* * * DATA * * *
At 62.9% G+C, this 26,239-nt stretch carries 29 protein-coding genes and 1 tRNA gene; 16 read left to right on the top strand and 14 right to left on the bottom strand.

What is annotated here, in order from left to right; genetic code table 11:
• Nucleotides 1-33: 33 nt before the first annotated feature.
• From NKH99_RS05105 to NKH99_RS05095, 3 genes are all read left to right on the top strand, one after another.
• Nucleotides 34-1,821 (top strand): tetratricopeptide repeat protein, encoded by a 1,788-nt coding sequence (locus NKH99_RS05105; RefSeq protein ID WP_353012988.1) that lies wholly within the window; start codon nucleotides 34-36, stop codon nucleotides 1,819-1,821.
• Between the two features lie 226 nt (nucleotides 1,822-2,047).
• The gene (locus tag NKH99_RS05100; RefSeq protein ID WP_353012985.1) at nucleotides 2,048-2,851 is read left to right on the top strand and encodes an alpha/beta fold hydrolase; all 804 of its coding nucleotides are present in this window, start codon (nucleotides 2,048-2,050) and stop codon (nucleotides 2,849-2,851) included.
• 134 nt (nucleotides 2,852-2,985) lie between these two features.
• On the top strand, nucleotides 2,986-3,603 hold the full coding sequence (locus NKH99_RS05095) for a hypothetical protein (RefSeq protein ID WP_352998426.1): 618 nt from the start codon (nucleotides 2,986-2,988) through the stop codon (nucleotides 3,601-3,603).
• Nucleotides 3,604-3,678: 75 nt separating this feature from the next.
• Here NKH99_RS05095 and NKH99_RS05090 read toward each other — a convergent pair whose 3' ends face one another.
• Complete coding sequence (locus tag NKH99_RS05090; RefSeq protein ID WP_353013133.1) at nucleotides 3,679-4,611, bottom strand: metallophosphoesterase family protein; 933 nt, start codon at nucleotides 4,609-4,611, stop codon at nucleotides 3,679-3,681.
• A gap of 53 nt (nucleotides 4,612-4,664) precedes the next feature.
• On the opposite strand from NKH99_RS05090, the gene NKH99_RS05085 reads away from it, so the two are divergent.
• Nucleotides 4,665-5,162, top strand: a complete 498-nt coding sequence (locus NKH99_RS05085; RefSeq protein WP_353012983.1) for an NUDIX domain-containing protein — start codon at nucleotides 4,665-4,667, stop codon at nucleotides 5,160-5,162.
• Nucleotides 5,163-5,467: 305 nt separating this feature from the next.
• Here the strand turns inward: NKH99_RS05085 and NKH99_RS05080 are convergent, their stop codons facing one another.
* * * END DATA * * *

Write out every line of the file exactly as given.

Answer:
At 62.9% G+C, this 26,239-nt stretch carries 29 protein-coding genes and 1 tRNA gene; 16 read left to right on the top strand and 14 right to left on the bottom strand.

What is annotated here, in order from left to right; genetic code table 11:
• Nucleotides 1-33: 33 nt before the first annotated feature.
• From NKH99_RS05105 to NKH99_RS05095, 3 genes are all read left to right on the top strand, one after another.
• Nucleotides 34-1,821 (top strand): tetratricopeptide repeat protein, encoded by a 1,788-nt coding sequence (locus NKH99_RS05105; RefSeq protein ID WP_353012988.1) that lies wholly within the window; start codon nucleotides 34-36, stop codon nucleotides 1,819-1,821.
• Between the two features lie 226 nt (nucleotides 1,822-2,047).
• The gene (locus tag NKH99_RS05100; RefSeq protein ID WP_353012985.1) at nucleotides 2,048-2,851 is read left to right on the top strand and encodes an alpha/beta fold hydrolase; all 804 of its coding nucleotides are present in this window, start codon (nucleotides 2,048-2,050) and stop codon (nucleotides 2,849-2,851) included.
• 134 nt (nucleotides 2,852-2,985) lie between these two features.
• On the top strand, nucleotides 2,986-3,603 hold the full coding sequence (locus NKH99_RS05095) for a hypothetical protein (RefSeq protein ID WP_352998426.1): 618 nt from the start codon (nucleotides 2,986-2,988) through the stop codon (nucleotides 3,601-3,603).
• Nucleotides 3,604-3,678: 75 nt separating this feature from the next.
• Here NKH99_RS05095 and NKH99_RS05090 read toward each other — a convergent pair whose 3' ends face one another.
• Complete coding sequence (locus tag NKH99_RS05090; RefSeq protein ID WP_353013133.1) at nucleotides 3,679-4,611, bottom strand: metallophosphoesterase family protein; 933 nt, start codon at nucleotides 4,609-4,611, stop codon at nucleotides 3,679-3,681.
• A gap of 53 nt (nucleotides 4,612-4,664) precedes the next feature.
• On the opposite strand from NKH99_RS05090, the gene NKH99_RS05085 reads away from it, so the two are divergent.
• Nucleotides 4,665-5,162, top strand: a complete 498-nt coding sequence (locus NKH99_RS05085; RefSeq protein WP_353012983.1) for an NUDIX domain-containing protein — start codon at nucleotides 4,665-4,667, stop codon at nucleotides 5,160-5,162.
• Nucleotides 5,163-5,467: 305 nt separating this feature from the next.
• Here the strand turns inward: NKH99_RS05085 and NKH99_RS05080 are convergent, their stop codons facing one another.